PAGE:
Posts tagged romans
Posts tagged romans
Cardea was the Roman goddess of the door hinge. Her role was to protect the family of the house and keeps evil spirits from crossing the threshold.
When his legions fled in the face of the enemy, General Pompeii ordered decimation - every tenth man would be beaten to death by his comrades. In their next battle, they didn’t flee from the enemy and they won. To decimate now means to kill a large proportion, not just to kill one in ten.
The Battle of Avaricum was a siege between the Gauls and the Romans. The Gauls had a number of tactics including stone walls so the Romans couldn’t break through, ditches and tunnels that would be set on fire. However, during the battle, it began to rain. The Gauls believed rain was a bad sign from the Gods and that they would lose the battle or the sky would fall on them.
Penates are known as the household Gods, although the God Penates was originally the God of Cupboards. Household Gods would be honoured at the family heath.
Crixus was one of the leaders of the slave rebellion during the Third Servile War along with Oenomaus and most famously Spartacus. He met his end in 72BC at the battle of Mount Garganus along with his 30,000 strong army. Spartacus honored Crixus with funeral games where he had 300 Roman prisoners of war fight to the death like glaiators.
People think Caligula was ‘crazy’ because he declared war on the sea, and because he uncovered Alexander the Great’s burial place so he could wear his uniform. However, some things were darker than that. Emperor Caligula was really into incest and would regularly have sex with his sisters. He also enjoyed watching executions in which the criminal would be slowly put to death - “make him feel he is dying”.
The Hanging Marsyas is quite a disturbing statue which shows an execution. He presents a character of myth who challenged the god Apollo to a musical contest which he lost. Apollo ordered him to be flayed alive. Sixty copies of this statue have survived. The marble is a red streaked marble which shows just what the skin might have looked like.
Caligula’s name was actually Gaius Julius Caesar Augustus Germanicus and succeeded his great-uncle in 37 AD. During his time in the army whilst growing up, he gained the nickname Caligula as he would wear a smaller version of the uniform. The feminine name for the boots they wore were caligulas.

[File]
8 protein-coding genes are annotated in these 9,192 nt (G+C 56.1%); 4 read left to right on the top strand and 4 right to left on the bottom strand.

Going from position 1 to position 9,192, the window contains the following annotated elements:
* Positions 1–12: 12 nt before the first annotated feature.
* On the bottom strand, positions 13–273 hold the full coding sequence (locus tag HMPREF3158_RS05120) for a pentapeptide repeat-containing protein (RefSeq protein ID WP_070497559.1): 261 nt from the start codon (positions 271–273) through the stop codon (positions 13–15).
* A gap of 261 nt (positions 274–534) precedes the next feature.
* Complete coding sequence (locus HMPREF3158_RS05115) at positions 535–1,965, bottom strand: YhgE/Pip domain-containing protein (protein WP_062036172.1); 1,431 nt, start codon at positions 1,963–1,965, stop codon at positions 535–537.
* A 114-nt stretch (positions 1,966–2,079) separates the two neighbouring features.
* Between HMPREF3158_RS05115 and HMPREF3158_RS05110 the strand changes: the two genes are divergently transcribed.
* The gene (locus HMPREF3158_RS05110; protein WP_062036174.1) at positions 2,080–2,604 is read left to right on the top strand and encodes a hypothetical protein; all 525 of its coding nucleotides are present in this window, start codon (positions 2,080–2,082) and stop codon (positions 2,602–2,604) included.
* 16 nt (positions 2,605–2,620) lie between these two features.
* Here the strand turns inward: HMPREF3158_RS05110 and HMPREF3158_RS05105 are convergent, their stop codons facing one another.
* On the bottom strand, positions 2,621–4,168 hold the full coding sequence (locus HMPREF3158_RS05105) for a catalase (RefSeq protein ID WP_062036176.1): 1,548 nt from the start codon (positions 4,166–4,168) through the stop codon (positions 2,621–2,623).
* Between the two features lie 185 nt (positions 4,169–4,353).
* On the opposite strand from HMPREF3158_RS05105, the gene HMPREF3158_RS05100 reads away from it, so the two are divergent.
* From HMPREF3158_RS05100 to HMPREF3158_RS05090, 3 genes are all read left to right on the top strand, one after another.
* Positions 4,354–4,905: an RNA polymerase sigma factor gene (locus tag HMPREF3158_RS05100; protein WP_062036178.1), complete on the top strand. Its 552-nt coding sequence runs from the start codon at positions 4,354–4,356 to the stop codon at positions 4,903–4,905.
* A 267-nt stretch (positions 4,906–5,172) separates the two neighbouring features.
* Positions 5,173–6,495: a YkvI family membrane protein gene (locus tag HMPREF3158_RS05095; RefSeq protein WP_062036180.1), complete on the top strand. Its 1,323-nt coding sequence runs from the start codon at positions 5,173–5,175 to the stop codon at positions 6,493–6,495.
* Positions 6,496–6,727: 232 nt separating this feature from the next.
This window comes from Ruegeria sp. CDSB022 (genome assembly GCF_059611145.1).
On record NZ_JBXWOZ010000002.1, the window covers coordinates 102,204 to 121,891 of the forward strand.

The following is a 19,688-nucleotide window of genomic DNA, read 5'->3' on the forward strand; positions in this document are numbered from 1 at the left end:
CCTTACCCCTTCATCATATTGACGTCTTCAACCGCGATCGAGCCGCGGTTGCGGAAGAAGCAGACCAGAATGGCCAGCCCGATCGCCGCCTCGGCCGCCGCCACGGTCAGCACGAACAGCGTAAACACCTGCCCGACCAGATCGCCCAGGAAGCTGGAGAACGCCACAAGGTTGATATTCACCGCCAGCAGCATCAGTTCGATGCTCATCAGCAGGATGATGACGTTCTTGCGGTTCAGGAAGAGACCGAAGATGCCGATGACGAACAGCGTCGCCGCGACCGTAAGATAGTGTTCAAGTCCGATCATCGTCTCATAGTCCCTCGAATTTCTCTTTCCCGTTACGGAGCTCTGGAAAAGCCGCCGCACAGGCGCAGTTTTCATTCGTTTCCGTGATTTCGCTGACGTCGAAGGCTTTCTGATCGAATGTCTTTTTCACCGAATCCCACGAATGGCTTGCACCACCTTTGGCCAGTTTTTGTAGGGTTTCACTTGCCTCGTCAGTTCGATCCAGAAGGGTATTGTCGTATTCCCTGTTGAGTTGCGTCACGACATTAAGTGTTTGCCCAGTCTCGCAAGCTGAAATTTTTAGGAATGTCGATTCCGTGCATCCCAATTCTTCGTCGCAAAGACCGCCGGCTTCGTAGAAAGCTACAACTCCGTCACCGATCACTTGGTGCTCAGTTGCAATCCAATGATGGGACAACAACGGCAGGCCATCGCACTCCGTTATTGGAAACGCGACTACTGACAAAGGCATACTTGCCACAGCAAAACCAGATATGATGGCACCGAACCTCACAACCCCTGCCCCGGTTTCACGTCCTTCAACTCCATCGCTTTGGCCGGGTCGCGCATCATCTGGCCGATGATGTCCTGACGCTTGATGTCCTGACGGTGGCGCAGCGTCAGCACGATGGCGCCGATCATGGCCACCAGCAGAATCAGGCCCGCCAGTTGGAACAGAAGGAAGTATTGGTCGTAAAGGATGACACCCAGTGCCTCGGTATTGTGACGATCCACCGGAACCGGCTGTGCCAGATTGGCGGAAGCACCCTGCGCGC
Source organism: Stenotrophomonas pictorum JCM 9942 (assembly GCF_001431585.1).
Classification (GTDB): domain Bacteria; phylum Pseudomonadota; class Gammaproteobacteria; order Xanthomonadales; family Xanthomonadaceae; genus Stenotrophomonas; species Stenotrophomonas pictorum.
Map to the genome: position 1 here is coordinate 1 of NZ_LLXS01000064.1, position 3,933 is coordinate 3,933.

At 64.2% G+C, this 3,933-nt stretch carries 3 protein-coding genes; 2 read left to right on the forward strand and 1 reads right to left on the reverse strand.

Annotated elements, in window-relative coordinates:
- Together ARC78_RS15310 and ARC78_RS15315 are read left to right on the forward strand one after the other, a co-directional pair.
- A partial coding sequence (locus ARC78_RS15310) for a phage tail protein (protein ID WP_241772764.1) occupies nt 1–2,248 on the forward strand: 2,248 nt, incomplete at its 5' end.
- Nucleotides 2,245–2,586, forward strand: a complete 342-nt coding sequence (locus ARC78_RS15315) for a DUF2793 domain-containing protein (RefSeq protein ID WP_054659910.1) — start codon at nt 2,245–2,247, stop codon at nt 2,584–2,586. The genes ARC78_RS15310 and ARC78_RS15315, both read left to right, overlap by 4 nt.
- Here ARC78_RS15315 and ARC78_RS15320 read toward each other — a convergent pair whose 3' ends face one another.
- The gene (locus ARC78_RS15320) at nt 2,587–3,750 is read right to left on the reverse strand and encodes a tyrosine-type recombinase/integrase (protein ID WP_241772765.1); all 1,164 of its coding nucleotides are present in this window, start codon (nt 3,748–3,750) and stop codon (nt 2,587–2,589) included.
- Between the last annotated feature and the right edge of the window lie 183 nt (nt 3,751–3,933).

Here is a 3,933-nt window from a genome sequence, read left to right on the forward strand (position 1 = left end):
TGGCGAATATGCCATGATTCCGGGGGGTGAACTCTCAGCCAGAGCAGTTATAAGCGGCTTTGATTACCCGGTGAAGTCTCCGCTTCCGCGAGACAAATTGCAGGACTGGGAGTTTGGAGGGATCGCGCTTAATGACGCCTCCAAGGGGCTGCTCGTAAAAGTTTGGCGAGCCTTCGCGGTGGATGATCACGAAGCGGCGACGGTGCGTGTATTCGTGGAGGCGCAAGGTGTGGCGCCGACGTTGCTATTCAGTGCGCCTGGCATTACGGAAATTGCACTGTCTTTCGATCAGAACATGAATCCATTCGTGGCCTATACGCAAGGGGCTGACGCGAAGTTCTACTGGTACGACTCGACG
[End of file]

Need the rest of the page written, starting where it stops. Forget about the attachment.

Most statues in Ancient Rome were made from marble taken from the Carrara Quarry in Tuscany, as it was said to have been a purer shade of white than any marble found in Greece, and it is strong. It is also where the marble used for Michelangelo’s David originated. It is the oldest quarry in Tuscany, and the whole mountain is practically marble.
The Capitoline Brutus suggests Ancient Romans were not philosophical characters like the Ancient Greeks, but hard men interested in reality, war, business and politics. It is thought to date from the early republic, possibly a leader. It shows a certain level sophistication and realism in the art form.
This is the Treu Head that proved that Roman statues were painted fully; under lights reminiscence of the different pigments used to create a realistic skin tone are still visible.
The Blacas Cameo depicts an image of Augustus, Emperor of Rome between 27AD and 14AD, the first Roman Emperor. It was carved from a three-layered sardonyx and would have been kept in private. He is shown in a majestic pose. The symbolism represents the goddess Minerva as well as a militaristic, strong, yet young and beautiful emperor.
Ptolemy Philopatra Philometer Caesar, also known as Ptolemy XV, Caesarion and Caesario was the son of Cleopatra and Julius Ceasar, born in 47 BC. When Cleopatra’s husband refused to recognise him as the next Pharoah, she had him killed. He ruled alongside Cleopatra VII from 44BC to 30BC, when he was killed in the Battle of Actium by Augustus.
Ancient Romans admired Ancient Greek statues. However, they were too effeminate for the militaristic, imperial Romans. Each line on Ancient Roman realism shows experience that they were proud of. It depicts a more realistic image of what they looked like. It is known also that when a Roman man was unshaven, it was often a symbol of mourning.
The Vandals were an east Germanic barbarian tribe. They are mainly associated with the ransacking of Rome in 455, in which they plundered the city for two weeks. It is believed this is where the modern term ‘vandalism’ originates.